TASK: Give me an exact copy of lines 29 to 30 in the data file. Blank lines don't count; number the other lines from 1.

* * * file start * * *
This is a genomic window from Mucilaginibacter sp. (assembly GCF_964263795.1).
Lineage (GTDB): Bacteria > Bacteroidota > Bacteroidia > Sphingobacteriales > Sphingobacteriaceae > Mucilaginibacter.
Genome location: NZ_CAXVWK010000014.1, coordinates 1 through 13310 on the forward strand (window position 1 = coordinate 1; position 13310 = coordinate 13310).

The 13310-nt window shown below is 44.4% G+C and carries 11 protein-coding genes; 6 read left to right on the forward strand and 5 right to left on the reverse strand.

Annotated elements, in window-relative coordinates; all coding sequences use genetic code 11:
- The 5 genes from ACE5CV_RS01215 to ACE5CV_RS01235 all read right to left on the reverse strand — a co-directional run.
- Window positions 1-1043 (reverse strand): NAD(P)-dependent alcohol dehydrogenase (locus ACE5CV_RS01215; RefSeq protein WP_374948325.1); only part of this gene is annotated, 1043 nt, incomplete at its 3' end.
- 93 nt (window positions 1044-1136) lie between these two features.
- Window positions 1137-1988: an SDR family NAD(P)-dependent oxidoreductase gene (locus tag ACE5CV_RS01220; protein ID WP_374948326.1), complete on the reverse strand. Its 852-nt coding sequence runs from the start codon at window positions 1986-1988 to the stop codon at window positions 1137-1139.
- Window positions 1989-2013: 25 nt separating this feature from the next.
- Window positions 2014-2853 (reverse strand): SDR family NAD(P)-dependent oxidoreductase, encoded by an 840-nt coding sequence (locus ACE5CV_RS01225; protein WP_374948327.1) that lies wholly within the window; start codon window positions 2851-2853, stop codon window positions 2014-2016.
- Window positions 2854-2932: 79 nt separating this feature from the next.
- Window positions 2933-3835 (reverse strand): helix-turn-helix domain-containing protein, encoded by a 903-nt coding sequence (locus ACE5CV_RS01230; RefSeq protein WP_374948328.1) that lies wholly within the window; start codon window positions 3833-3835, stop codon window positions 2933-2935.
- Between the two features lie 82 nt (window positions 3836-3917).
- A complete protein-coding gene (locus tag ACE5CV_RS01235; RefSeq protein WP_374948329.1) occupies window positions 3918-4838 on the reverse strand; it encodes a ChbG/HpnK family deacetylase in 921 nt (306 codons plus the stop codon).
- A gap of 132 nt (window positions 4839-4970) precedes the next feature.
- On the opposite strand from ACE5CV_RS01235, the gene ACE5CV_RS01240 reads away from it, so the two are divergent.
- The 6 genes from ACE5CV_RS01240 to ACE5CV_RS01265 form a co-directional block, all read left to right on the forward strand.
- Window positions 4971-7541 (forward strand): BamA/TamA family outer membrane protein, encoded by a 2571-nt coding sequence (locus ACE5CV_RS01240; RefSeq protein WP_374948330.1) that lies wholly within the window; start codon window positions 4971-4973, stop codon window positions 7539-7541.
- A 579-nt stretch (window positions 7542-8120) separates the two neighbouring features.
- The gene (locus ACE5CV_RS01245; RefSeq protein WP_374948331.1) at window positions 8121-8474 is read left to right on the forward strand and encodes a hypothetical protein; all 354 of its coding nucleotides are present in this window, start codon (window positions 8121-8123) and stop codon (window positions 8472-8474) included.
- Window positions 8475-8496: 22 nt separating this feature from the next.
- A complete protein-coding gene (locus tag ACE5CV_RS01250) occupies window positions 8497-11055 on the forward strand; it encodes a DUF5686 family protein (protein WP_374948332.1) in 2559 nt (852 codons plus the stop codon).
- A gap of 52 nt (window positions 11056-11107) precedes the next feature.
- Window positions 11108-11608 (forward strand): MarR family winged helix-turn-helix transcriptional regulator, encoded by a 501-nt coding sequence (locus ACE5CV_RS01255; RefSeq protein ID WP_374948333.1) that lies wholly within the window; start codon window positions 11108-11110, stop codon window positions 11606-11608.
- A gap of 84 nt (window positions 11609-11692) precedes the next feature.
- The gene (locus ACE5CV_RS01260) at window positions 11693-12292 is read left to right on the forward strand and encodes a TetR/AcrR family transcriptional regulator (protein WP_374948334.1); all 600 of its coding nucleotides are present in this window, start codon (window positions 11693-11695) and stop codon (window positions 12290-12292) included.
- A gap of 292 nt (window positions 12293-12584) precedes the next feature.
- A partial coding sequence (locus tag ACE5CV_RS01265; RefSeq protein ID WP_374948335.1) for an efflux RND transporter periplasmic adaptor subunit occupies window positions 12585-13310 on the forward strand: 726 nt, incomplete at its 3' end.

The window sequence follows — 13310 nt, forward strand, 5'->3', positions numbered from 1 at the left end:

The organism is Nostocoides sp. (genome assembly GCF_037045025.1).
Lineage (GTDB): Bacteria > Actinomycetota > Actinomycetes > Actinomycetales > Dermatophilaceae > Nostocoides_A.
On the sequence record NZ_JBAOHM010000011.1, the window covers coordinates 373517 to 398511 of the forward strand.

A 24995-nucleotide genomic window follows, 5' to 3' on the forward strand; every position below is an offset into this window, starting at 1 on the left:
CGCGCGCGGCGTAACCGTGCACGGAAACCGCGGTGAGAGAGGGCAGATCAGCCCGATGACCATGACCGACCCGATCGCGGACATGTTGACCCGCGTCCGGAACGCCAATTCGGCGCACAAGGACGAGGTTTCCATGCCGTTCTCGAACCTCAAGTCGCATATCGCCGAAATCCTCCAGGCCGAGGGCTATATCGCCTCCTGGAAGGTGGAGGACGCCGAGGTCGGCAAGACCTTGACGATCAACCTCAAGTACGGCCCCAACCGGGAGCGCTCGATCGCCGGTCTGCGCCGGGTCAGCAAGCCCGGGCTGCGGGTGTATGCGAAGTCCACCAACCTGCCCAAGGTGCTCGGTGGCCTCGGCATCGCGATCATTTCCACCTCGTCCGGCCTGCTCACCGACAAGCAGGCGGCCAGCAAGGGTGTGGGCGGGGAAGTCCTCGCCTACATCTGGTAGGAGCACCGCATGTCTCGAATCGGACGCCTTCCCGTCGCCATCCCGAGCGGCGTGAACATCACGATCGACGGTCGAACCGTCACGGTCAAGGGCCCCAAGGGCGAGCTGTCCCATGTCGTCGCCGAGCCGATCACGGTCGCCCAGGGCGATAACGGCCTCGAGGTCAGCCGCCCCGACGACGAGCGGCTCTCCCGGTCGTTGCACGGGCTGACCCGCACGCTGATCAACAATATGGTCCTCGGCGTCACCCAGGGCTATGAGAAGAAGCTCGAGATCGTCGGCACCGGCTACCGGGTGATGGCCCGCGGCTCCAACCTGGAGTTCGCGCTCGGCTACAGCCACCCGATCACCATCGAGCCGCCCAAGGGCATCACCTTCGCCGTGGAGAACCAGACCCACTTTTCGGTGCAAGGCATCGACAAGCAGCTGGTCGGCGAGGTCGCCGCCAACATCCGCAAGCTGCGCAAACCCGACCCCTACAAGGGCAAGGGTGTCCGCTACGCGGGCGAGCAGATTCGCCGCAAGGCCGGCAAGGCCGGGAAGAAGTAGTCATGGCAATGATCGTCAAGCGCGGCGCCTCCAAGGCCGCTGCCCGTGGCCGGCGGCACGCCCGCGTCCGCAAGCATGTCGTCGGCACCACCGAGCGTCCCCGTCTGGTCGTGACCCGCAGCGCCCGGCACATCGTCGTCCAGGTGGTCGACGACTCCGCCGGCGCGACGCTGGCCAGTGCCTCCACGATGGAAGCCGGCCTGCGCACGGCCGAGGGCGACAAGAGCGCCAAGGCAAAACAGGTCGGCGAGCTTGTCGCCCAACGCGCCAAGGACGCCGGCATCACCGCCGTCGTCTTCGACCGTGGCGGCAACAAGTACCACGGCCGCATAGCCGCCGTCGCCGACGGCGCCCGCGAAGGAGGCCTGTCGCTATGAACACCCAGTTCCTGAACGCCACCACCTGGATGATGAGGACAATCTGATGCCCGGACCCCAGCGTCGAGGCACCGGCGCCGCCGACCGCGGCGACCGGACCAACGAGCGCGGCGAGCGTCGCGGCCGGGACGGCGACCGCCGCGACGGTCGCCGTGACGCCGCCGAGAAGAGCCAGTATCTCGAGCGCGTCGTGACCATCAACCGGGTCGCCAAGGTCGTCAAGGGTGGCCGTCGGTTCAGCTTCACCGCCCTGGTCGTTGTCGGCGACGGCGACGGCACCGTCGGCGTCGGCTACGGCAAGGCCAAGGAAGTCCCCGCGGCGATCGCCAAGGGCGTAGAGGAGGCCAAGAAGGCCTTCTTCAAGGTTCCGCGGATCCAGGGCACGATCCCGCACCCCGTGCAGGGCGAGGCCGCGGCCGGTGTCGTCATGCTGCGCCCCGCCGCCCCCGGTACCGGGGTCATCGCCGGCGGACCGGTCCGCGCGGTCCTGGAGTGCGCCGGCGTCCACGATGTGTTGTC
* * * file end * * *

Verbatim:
- A partial coding sequence (locus tag ACE5CV_RS01265; RefSeq protein ID WP_374948335.1) for an efflux RND transporter periplasmic adaptor subunit occupies window positions 12585-13310 on the forward strand: 726 nt, incomplete at its 3' end.

The window sequence follows — 13310 nt, forward strand, 5'->3', positions numbered from 1 at the left end: